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What's in a Name?

Updated: Nov 6, 2023

"This is a great spot you've got here"

Naming the farm

When we got over the shock of buying a farm (we aren't planners, so it just sort of happened), we started thinking about what we should name it. I mean, a farm need a name, right?

I'd seen names that were last names or maybe combinations of names, so I played around with our names, trying to find something that rolled off the tongue the right way. I didn't want a name that even I stumbled over. Nothing really worked though, I guess we just don't have those kinds of names.

So we started thinking about the farm, maybe the name could describe the farm, like Green Acres or Rolling Meadows. When we first came to look at the farm, before we even bought it, we noticed how secluded and peaceful it was. The house and barn are half of a kilometre from the road and their aren't many other houses nearby, so it is quiet and, in the summer, a sea of green. The many song birds that spend the summer here also add to the peaceful feeling.

If you grab a thesaurus (or use an online one) and search peaceful, serenity comes up. (That word also has meaning for sci-fi tv show fans) We thought it had possibility. But how to avoid the retirement home/cemetery vibe?

A previous owner of the farm trained harness racing horses and the track he made to train horses on connects to the driveway that runs almost the length of the property to form a loop. Also, there's the previously mentioned half kilometre trek in.

And just like that the farm was named: Serenity Lane.

Animal Naming Conventions

If you've ever named a pet, then you know how hard it can be to come up with a "good" name. Good can mean a lot of different things, but to me it meant being able to call that name into the backyard on a quiet Sunday afternoon...or at the dog park and not be embarrassed!

Many of the animals on our farm came with names because they were rehomed. But for some, we had to come up with names or rename them if we thought that they didn't already know their names and we wouldn't remember them.

The goats came without names, which is a sign of how they were cared for at their previous home. How do you name 2 black goats who look the same? The only difference was their eye colour, so that was our starting point.

The next hurdle? Paul has a terrible memory! (He will freely admit it, I'm waiting for the day he can't remember my name!) So I decided that names the we give should be meaningful and attached to their physical description in some way.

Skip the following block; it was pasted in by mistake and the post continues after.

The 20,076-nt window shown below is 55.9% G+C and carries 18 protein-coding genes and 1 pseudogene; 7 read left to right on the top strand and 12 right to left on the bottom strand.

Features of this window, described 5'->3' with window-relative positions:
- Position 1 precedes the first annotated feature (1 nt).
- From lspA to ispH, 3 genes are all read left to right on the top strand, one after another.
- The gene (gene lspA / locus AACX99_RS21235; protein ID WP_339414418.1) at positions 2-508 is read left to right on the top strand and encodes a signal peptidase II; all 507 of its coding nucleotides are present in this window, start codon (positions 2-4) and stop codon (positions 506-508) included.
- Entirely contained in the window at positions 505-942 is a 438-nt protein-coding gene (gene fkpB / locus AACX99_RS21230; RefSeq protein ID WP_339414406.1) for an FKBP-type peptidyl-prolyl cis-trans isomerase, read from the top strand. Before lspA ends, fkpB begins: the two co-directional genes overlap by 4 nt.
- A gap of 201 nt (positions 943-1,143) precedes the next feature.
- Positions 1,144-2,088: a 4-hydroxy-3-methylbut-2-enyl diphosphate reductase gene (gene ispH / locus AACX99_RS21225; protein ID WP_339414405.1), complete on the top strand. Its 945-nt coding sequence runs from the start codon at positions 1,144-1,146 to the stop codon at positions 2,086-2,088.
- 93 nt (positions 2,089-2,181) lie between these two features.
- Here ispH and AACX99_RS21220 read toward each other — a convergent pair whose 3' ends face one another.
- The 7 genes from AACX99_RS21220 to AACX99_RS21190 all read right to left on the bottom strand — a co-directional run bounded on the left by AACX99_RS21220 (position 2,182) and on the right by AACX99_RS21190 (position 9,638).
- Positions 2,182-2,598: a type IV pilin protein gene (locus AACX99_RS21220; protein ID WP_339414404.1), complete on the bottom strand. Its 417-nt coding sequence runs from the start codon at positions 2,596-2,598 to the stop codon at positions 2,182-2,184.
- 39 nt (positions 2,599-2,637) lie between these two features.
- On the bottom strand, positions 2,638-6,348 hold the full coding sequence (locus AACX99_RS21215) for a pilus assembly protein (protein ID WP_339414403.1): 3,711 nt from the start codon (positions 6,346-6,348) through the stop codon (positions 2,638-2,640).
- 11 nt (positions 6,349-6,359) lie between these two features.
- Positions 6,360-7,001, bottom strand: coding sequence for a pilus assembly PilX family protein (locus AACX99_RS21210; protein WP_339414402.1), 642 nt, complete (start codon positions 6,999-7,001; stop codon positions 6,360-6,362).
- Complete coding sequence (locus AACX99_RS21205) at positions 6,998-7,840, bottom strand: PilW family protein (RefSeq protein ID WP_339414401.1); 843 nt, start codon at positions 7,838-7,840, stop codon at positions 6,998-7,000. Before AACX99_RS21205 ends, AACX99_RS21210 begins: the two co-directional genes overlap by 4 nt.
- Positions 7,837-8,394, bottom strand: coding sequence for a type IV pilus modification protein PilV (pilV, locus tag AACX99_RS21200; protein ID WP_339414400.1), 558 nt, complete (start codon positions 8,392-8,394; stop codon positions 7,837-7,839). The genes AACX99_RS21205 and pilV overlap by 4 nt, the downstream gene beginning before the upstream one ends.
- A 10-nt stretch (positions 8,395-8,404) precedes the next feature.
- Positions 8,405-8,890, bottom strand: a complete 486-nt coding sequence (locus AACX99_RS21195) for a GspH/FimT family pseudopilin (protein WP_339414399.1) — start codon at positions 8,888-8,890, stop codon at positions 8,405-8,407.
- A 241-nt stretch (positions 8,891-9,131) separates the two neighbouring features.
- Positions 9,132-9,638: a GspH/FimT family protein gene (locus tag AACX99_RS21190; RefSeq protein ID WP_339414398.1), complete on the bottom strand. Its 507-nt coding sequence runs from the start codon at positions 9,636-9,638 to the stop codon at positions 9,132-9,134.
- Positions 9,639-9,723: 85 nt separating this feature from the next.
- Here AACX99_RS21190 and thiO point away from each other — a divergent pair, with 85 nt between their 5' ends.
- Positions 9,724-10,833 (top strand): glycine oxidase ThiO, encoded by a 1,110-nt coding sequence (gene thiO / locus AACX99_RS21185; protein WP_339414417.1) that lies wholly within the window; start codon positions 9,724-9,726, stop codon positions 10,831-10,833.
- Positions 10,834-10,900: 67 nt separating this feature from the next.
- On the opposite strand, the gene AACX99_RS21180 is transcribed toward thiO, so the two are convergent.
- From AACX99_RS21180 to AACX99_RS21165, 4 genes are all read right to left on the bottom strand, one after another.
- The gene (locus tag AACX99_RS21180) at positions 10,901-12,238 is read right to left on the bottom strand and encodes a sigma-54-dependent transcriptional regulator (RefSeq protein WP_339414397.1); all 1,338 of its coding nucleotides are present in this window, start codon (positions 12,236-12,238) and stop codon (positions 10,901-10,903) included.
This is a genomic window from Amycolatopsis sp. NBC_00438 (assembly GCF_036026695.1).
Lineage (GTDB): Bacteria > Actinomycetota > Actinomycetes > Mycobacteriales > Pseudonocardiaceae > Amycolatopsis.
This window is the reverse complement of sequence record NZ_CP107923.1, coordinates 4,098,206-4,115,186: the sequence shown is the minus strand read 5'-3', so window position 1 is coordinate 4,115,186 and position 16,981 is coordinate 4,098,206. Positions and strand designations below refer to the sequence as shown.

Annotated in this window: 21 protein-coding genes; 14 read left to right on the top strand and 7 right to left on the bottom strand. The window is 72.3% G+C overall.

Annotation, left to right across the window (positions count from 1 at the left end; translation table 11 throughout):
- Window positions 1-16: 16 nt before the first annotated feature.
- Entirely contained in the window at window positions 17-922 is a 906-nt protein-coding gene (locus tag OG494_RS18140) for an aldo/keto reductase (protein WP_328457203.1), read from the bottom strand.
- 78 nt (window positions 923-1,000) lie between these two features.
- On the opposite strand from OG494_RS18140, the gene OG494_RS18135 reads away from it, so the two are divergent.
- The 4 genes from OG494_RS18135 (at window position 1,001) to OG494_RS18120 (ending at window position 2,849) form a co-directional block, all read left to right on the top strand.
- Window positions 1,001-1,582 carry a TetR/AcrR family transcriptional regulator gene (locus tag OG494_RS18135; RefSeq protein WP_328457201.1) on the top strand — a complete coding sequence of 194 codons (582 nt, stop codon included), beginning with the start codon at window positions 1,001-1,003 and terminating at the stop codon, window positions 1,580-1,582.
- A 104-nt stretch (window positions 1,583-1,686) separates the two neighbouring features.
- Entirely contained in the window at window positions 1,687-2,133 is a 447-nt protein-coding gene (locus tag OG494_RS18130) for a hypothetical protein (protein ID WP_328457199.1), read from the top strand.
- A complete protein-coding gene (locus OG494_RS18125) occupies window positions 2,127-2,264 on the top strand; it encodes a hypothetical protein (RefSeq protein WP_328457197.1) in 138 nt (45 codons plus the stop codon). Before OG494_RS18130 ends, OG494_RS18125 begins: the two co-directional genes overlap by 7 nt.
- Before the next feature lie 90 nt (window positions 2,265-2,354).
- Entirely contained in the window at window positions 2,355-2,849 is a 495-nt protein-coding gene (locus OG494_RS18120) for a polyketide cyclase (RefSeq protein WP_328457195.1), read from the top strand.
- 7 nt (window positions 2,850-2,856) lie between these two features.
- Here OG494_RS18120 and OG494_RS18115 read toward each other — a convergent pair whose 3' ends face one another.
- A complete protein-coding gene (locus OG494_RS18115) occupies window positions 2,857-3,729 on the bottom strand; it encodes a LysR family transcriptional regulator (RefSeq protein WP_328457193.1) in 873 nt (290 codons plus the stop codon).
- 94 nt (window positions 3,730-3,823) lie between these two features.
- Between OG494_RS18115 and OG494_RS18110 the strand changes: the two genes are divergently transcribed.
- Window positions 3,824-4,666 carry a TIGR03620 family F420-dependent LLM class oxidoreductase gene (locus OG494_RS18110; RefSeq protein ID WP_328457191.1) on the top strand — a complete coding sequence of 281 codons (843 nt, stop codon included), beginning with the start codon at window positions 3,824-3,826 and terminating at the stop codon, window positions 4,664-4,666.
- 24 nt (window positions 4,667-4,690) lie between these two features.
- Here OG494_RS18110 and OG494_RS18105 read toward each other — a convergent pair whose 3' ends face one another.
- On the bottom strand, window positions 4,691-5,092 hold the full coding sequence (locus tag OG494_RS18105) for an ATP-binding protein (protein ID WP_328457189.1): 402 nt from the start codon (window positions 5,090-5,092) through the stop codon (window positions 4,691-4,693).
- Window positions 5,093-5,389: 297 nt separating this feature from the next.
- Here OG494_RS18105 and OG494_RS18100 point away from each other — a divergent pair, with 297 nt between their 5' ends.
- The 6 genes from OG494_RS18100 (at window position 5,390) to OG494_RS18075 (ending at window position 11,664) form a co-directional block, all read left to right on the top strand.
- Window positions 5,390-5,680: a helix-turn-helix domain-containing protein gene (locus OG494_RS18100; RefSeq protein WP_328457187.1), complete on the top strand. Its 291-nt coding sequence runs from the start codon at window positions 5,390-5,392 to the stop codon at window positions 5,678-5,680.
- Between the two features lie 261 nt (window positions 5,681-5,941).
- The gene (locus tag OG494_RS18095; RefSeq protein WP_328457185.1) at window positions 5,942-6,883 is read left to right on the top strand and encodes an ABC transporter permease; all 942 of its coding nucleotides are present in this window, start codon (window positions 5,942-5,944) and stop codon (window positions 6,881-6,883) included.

Blossom the goat has blue eyes and Bronwyn has brown eyes! It turned out both goats were pregnant and both had one girl, so the naming process started all over again. This time, the association was going to be with their mother's name. Blossom's baby had to be a flower (Daisy), and Bronwyn's baby had to have an old fashion name, like Nora.

Having success with the goats, we decided to tackle the four horses who were already living at the farm when we bought it. By this time, Snowman and Cowboy's names had stuck, which was too bad, because our farrier calls Snowman 'Casper', and I'm all for a good cultural reference!! The girl's name's were not as memorable. Even I couldn't remember which one was Lady and which one was Bella, so we decided to rename them. A new name remembered is better than a name we can't remember!

Horses are sometimes described by their colour as well as their breed, it can get pretty complicated, I think. Paints look like they have been painted, but if it looks like the paint has been flicked on in little spots, then that could be an appaloosa...or maybe not.

Luckily, Chelsea's colour is chestnut and Chelsea the chestnut is pretty memorable. That just left our dark thoroughbred. Dark, like nighttime, so she became Luna. For a while, she went through a phase where Luna might have been short for Lunatic! I'm happy to report that she turned a corner on that front and has become a sweet girl!

On a sanctuary, animals need names and the sky is the limit. I have done my share of pet name list scrolling, looking for that perfect name! We currently have almost 50 animals, so the names need to be memorable and tied to that animal so that we can keep them straight! Its easier to have a conversation about an animal by name rather than having to describe them.

The Next Naming Challenge

We have 9 ducklings who are currently unnamed! I've heard too many stories of folks naming animals that end up being misgendered!

Also, as you may have guessed by now, I want to find 9 names that can be a group, so that you can tell I'm talking about a duck just by the name, like 9 flowers, or maybe 9 colour not Orange, the duck! Sienna, Magenta, Rose...hang on, let me get my Crayola 96 pack out (it's got the built in sharpener!) and read some of the creative names they come up with. Is Indigo a good duck name?


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